These backhanded insults are silently yet inexplicably tolerated when said about New York, but of nowhere else. New Yorkers abhor the senitment greatly — the Times reporter knew to ask Frank about it. If you’re not a New Yorker, you should never say anything like “I couldn’t live there,” because it makes you look stupid. And these comments are rooted in simple failings of human emotion: Raging jealousy and envy, and no small part of ignorance. More often than not, people dismiss what they can’t have in order to disguise the fact that they wish they could have it. By saying he “couldn’t” live here Frank is revealing a great deal about his emotional state on the subject. Change the word “couldn’t” to “can’t” as in “unable,” or more precisely “circumstances beyond one’s control.”
He doesn’t live here for some unknown reason. Yet the in the Times article, he says he visits the city for one week every month, or more than a quarter of each year. (Is this even appropriate for someone who actually has a job promoting tourism somewhere else?) It may be financial — maybe he has a really bad book agent — or something else. Maybe he’s afraid that he doesn’t have what it takes (or at his age, never had it) to “make it here” and thus prove, as Sinatra so famously sang, that he could make it anywhere.
Meanwhile, look at who does live here. Pick a musician, performer, writer, composer, producer, politician, philantrophist, philosopher, poet, painter, sculptor, financier, entrepreneur, or pretty much anyone you’ve ever heard of. Chances are they live here, lived here, are planning to live here, or wish they did.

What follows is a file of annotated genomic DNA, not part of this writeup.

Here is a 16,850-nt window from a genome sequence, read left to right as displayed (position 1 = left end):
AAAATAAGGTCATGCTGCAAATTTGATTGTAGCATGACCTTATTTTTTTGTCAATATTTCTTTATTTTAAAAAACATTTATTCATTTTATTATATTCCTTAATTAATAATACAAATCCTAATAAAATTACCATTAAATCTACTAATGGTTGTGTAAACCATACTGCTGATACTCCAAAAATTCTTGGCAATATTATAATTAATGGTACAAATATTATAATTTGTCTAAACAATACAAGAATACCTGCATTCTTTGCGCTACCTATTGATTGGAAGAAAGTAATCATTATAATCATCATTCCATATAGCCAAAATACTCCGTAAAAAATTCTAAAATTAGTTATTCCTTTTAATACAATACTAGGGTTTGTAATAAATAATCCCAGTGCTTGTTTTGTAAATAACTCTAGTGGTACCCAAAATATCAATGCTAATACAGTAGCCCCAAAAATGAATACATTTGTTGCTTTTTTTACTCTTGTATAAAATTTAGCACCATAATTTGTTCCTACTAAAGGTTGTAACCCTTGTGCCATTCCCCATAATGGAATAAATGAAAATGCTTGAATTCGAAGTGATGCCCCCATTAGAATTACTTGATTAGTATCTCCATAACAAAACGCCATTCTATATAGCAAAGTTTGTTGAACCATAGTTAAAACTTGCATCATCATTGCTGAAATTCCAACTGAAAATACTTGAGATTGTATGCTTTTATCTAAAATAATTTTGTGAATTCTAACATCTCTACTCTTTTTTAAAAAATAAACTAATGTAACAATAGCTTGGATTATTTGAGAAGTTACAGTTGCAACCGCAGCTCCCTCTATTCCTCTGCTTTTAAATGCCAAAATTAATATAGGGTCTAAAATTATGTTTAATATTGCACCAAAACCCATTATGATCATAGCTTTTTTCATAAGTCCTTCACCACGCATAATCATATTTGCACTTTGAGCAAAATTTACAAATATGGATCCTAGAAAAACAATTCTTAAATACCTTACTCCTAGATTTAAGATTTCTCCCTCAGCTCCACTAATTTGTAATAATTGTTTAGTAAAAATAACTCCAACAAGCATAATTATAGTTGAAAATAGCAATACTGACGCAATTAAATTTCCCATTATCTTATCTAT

The only person I’ve ever heard of hailing from Salem is Gerry Frank, and that’s only because he’s riding on the coattails of a city which by his own admission is one in which he wouldn’t live.
The next time someone ever says to me any variation of “How can you live there?” referring to New York City, I’m going to turn the question right around to them, and ask them how they can live where they do. When I travel, I see how other people live. After nine years of living in the best city in the world, I can’t imagine living anywhere else, and find other places intolerable, inhospitable, and unsafe.
Maybe I could use a few connections, get an invitation to dinner at Gerry Frank’s house in Salem, and on my way out the door, tell him “It’s a nice house, but I don’t think I could live here.” How socially tactful is that?
The same rules of propriety should apply to people visiting New York. Don’t come here if you’re going to insult it. Show your respect, and remember that the reason it exists has nothing to do with you, but rather because of people who could choose to live anywhere else in the world, not only “can” live here, but do. When you say you “couldn’t live there” you reveal yourself as one of those lesser beings, who indeed “can’t” live here for reasons that are beyond your control.
This is a 26-second taken with my mobile phone of the new office and the view out the windows. It’s really just an experiment to see how video from the phone interacts with the Audioblog service. Don’t expect much. This clip is really just about my curiousity more than anything else.